The rise of Adderall-addled college students continues the trend of prescription drug abuse in this country. Sunday’s Spokesman- Review article by three Washington State University students took a detailed look at young people popping pills with disturbing nonchalance.
Though Adderall is designed for people with attention-deficit hyperactivity disorder and narcolepsy, many students use them as “smart pills” to stay alert for all-night study sessions and exams. Others partake recreationally. National studies suggest that 25 percent of college students have popped cognitive stimulants.
The pills are seductive, because they’re relatively cheap and easy to get. Their misuse begins as far back as middle school. Students’ casual attitude toward the potentially hazardous side effects has health officials concerned.
Patricia Maarhuis, prevention coordinator for WSU’s Alcohol, Drug Counseling, Assessment and Prevention Services, says students hand out the pills like gum. Word of its availability spreads quickly via social networking sites. She says cognitive stimulants have moved into third place – behind only alcohol and marijuana – on the list of substances abused on campuses.
The problem is part of a societal acceptance of pharmaceutical shortcuts for a variety of ills. According to the Washington attorney general’s office, prescription drug overdoses have eclipsed auto accidents as the leading cause of injury-related deaths in the state, with methadone, oxycodone and hydrocodone leading the way. Nationwide, the death rate for methadone was six times higher in 2006 than in 1999, according to the Center for Disease Control and Prevention.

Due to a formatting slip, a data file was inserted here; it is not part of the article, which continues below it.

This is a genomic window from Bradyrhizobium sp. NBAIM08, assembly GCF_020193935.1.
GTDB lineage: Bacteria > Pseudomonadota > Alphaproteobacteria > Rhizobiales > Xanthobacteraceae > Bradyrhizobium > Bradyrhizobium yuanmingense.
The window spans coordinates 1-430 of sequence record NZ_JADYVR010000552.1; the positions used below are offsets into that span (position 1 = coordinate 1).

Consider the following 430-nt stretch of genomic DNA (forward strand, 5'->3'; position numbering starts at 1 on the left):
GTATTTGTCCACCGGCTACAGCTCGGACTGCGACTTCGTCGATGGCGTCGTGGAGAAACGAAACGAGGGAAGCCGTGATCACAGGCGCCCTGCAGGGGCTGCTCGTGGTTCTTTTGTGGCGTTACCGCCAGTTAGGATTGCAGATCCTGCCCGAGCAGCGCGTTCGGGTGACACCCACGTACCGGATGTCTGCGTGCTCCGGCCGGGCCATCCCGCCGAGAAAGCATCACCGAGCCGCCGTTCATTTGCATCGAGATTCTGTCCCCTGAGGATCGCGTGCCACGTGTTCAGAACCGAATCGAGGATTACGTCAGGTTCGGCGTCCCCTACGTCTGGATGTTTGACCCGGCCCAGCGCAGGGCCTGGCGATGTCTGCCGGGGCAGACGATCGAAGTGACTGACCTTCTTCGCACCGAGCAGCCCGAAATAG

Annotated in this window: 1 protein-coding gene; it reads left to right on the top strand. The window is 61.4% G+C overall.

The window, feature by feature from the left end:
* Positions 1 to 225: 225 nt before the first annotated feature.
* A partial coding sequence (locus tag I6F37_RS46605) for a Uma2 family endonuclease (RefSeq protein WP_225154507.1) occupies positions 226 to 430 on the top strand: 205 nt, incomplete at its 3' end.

The sheer number of medications has risen dramatically in the past decade, making them easier to obtain, which leads to abuse and addiction. These medical breakthroughs have been wonderful for the truly needy, but doctors, pharmacies and parents need to do a better job of ensuring that medications don’t fall into the wrong hands. Some college students claim they just recite the symptoms of ADHD to get prescriptions for a malady they don’t have. It ought to be more difficult than that.
Idaho has begun a prescription monitoring program to track sales and help prevent “doctor shopping,” where “patients” try to obtain medications from multiple doctors and pharmacies. Washington state has had to suspend its monitoring plans because of budget cuts.
Public education campaigns have helped turn around drunken driving and traffic fatality trends. A combination of those and monitoring programs are needed to stem the rising tide of prescription drug abuse.
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